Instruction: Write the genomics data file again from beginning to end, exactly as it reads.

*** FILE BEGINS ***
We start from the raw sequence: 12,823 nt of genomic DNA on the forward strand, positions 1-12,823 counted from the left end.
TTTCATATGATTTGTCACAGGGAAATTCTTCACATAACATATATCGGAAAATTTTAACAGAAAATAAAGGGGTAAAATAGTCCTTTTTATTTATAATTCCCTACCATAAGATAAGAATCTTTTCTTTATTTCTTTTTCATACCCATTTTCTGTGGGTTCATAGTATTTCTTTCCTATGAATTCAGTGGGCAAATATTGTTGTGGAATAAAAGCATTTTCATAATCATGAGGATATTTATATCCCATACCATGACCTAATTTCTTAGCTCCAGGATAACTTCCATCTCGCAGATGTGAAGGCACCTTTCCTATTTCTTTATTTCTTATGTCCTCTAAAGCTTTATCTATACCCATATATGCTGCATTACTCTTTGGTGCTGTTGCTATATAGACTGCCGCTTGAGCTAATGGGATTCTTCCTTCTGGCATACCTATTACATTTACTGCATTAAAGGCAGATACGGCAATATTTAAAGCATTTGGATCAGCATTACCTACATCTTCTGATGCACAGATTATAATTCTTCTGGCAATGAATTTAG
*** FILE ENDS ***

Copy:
We start from the raw sequence: 12,823 nt of genomic DNA on the forward strand, positions 1-12,823 counted from the left end.
TTTCATATGATTTGTCACAGGGAAATTCTTCACATAACATATATCGGAAAATTTTAACAGAAAATAAAGGGGTAAAATAGTCCTTTTTATTTATAATTCCCTACCATAAGATAAGAATCTTTTCTTTATTTCTTTTTCATACCCATTTTCTGTGGGTTCATAGTATTTCTTTCCTATGAATTCAGTGGGCAAATATTGTTGTGGAATAAAAGCATTTTCATAATCATGAGGATATTTATATCCCATACCATGACCTAATTTCTTAGCTCCAGGATAACTTCCATCTCGCAGATGTGAAGGCACCTTTCCTATTTCTTTATTTCTTATGTCCTCTAAAGCTTTATCTATACCCATATATGCTGCATTACTCTTTGGTGCTGTTGCTATATAGACTGCCGCTTGAGCTAATGGGATTCTTCCTTCTGGCATACCTATTACATTTACTGCATTAAAGGCAGATACGGCAATATTTAAAGCATTTGGATCAGCATTACCTACATCTTCTGATGCACAGATTATAATTCTTCTGGCAATGAATTTAG